June 13, 2024
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Our leaders are selfish, they openly engage in corruption – Dr Kobina Kennedy

Physician, Author and Politician, Dr Arthur Kobina Kennedy has lashed out at leaders who have come into governance and those who are currently in governance.

Speaking on JoyNews’ Newsfile Change Speaker Series VI on Saturday, December 15, Dr Kennedy outlined prevailing narratives and dissected the core issues facing Ghana. 

He disagreed with the popular calls for constitutional reforms, asserting that the crux of the nation’s challenges did not lie in the constitution itself or the lack of ideas, but rather in the execution of those ideas.

“I’ve heard a lot of Ghanaians, including some of your speakers, talk about constitutional reforms. Unfortunately, our problem is not constitutional reforms or ideas. Indeed, when you talk about ideas from Nkrumah’s seven-year development plan up to now, we’ve had ideas. The problem is execution. Our problem, therefore, is not our Constitution,” he said.

Dismissing the notion that the old men at the helm of leadership are responsible for the country’s disappointing lack of developmental progress, Dr Kennedy said our developmental failings have nothing to do with the age of the leaders but everything to do with their lack of competence, and the vindictive nature of politics in Ghana.

Dr. Arthur Kennedy also disagreed with the perception that Ghanaians have an inherently flawed character. Drawing attention to the global diaspora of Ghanaians who have exhibited discipline and adherence to rules abroad, he stated that the problem is due to the systemic issues within Ghana’s structures. 

“People say we have a bad character as Ghanaians. Not true. Every year thousands of Ghanaians get on planes and travel all around the world. When they get there the next year, they show up to work on time. They obey the rules, they drive within speed limits. The problem is not the Ghanaian, it is the systems that we are running,” he said.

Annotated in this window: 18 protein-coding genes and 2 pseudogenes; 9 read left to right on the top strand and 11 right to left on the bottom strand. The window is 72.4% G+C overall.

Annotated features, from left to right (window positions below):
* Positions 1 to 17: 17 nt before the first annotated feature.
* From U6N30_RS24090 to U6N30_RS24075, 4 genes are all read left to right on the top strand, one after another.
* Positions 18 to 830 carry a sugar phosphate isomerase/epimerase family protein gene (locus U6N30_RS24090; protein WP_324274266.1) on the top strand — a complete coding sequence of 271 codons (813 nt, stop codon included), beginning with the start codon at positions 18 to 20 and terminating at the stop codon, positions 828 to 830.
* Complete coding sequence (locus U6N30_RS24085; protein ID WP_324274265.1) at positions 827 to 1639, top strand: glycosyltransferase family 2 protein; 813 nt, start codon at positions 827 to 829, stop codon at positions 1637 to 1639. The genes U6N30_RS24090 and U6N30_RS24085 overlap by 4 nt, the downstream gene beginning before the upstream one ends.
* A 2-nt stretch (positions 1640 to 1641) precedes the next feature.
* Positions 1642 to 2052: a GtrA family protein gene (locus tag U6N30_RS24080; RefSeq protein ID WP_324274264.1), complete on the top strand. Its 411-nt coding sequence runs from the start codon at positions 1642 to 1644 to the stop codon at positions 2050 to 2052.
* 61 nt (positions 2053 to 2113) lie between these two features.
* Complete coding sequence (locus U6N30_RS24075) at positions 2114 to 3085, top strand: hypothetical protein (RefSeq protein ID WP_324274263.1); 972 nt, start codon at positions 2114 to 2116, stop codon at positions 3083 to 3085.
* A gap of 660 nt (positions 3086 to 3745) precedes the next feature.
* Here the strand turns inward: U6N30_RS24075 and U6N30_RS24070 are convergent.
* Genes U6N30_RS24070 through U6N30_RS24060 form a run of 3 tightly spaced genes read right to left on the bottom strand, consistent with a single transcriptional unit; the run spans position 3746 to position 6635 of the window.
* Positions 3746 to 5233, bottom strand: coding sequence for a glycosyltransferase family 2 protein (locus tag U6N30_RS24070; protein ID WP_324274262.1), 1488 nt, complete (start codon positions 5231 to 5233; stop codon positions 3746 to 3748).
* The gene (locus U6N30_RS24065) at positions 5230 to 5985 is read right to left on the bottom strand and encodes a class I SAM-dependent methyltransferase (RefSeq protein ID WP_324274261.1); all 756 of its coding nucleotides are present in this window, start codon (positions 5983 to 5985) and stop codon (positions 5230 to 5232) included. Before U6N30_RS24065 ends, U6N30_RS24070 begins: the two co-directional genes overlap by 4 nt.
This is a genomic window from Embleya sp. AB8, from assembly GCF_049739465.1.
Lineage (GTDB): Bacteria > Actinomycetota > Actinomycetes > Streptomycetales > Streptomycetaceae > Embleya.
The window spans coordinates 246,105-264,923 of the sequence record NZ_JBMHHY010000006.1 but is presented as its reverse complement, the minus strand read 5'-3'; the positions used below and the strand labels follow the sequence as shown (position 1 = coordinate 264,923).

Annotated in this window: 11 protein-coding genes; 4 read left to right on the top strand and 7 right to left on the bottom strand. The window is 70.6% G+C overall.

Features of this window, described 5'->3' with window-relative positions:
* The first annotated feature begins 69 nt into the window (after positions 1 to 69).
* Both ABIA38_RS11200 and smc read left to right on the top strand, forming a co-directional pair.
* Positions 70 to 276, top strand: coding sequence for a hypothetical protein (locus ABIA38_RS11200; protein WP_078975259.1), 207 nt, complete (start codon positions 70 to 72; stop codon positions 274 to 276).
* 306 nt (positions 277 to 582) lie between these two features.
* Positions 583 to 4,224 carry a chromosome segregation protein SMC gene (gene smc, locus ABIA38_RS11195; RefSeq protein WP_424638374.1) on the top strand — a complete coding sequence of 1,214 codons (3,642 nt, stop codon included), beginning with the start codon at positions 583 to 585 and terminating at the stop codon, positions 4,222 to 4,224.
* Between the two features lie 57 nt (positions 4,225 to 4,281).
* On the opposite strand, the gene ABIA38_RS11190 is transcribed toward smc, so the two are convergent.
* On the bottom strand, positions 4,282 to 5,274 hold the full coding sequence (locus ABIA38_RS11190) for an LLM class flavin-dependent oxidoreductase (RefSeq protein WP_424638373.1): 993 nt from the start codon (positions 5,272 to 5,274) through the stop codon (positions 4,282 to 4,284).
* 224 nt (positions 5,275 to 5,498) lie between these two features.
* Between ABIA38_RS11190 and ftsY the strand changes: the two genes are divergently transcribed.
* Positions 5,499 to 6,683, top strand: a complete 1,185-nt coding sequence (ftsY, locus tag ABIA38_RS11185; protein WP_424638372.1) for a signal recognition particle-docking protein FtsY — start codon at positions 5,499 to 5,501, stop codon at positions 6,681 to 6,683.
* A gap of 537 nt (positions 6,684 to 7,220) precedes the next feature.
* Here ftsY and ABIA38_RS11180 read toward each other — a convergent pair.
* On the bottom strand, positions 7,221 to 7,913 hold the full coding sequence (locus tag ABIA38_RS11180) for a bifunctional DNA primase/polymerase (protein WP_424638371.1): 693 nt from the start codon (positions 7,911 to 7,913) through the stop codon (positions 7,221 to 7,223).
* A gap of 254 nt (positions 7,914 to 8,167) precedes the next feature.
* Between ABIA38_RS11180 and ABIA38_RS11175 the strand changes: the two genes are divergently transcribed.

Dr Kennedy contended that the nation has weak institutions.

“I think we have weak institutions and let me give you just a couple of examples. Our Electoral Commission was weakened by the removal of charges of some of its members with the appointment of partisans to take their place. Our Auditor General, Domelevo, was blatantly removed by the president with the shameful connivance of our own Supreme Court,” he stressed.

Enumerating various issues, from the absence of meritocracy in appointments to the side-lining of the diasporan community and non-inclusive governance, Dr Kennedy said the nation is grappling with deep-rooted challenges.

He emphasised that there is bad leadership, characterised by vindictiveness, nepotism, and policies lacking in equity and compassion.

“Then, of course, there is the bad leadership, which is the elephant in the room. We have vindictive leadership. Then there is non-inclusive governance. We have policies devoid of equity and compassion, allowing a newborn mother who is bleeding to death to die because she cannot buy fuel for an ambulance. It’s not the policy of a compassionate government allowing people to die because they cannot get dialysis, and the dialysis unit owes a few million cedis in debt when we can spend $400 million putting up a Cathedral, it’s not what a compassionate government should do,” he said.

“We have selfish leaders. Indeed, in the old days, people used to be ashamed of corruption, so they practised it secretly. Now they do it blatantly. Our leaders are bad, but we are unpatriotic citizens. We accept bribes to vote. We defend our party leaders regardless of what they do.”

Transitioning from the delineation of problems to a visionary discussion of solutions, Dr Kennedy advocated for the building of robust institutions, citing examples from history and contemporary politics. 

Transparency in asset declaration, political party reforms, and the probing of past officeholders were among the proposed measures.

He also emphasised the power of public sentiment in shaping governance, pointing to instances where public opprobrium had influenced positive change. 

Calling for meritocracy and civic responsibility, the activist urged citizens to call out bad leaders, support individuals of integrity, fulfil their civic duties, and vote patriotically.

About Dr. Arthur Kobina Kennedy

  • Dr. Arthur Kobina Kennedy is Family Physician, author and activist.
  • Dr Kennedy was first seen on the Ghanaian political scene as a young student leader during the economic crisis in the 1980s when he had run with the Rawlings led PNDC military junta about the way the country was being governed.
  • As a result he was forced into exile (United States) where he completed his medical studies.
  • In 2008, Mr Kennedy became the Chair of the Communications Committee of 2008 NPP Campaign team.
  • Mr Kennedy is also a one-time presidential aspirant for the New Patriotic Party. He is the author of 2 books including “Chasing the Elephant Into the Bush” and has over 100 publications.

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